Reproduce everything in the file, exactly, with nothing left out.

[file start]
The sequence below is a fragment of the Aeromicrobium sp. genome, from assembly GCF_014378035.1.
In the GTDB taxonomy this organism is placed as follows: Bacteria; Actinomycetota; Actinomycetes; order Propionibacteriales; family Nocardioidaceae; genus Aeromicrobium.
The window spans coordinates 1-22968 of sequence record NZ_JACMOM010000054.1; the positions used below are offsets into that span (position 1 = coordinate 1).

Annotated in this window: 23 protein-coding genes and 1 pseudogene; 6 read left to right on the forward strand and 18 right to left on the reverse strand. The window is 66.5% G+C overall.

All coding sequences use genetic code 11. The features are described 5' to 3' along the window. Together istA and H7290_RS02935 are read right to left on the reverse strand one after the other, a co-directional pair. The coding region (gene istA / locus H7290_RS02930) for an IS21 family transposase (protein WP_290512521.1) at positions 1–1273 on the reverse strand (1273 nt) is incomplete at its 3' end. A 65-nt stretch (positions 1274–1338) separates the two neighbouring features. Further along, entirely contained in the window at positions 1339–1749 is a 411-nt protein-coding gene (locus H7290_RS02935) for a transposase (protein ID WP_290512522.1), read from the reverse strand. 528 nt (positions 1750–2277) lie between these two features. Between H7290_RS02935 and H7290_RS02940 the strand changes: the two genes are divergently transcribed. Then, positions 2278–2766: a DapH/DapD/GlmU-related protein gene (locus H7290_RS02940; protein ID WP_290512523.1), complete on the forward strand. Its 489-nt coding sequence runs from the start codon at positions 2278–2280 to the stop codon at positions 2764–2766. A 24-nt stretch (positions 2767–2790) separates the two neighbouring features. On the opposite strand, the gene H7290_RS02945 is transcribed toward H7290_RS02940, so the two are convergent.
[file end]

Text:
The sequence below is a fragment of the Aeromicrobium sp. genome, from assembly GCF_014378035.1.
In the GTDB taxonomy this organism is placed as follows: Bacteria; Actinomycetota; Actinomycetes; order Propionibacteriales; family Nocardioidaceae; genus Aeromicrobium.
The window spans coordinates 1-22968 of sequence record NZ_JACMOM010000054.1; the positions used below are offsets into that span (position 1 = coordinate 1).

Annotated in this window: 23 protein-coding genes and 1 pseudogene; 6 read left to right on the forward strand and 18 right to left on the reverse strand. The window is 66.5% G+C overall.

All coding sequences use genetic code 11. The features are described 5' to 3' along the window. Together istA and H7290_RS02935 are read right to left on the reverse strand one after the other, a co-directional pair. The coding region (gene istA / locus H7290_RS02930) for an IS21 family transposase (protein WP_290512521.1) at positions 1–1273 on the reverse strand (1273 nt) is incomplete at its 3' end. A 65-nt stretch (positions 1274–1338) separates the two neighbouring features. Further along, entirely contained in the window at positions 1339–1749 is a 411-nt protein-coding gene (locus H7290_RS02935) for a transposase (protein ID WP_290512522.1), read from the reverse strand. 528 nt (positions 1750–2277) lie between these two features. Between H7290_RS02935 and H7290_RS02940 the strand changes: the two genes are divergently transcribed. Then, positions 2278–2766: a DapH/DapD/GlmU-related protein gene (locus H7290_RS02940; protein ID WP_290512523.1), complete on the forward strand. Its 489-nt coding sequence runs from the start codon at positions 2278–2280 to the stop codon at positions 2764–2766. A 24-nt stretch (positions 2767–2790) separates the two neighbouring features. On the opposite strand, the gene H7290_RS02945 is transcribed toward H7290_RS02940, so the two are convergent.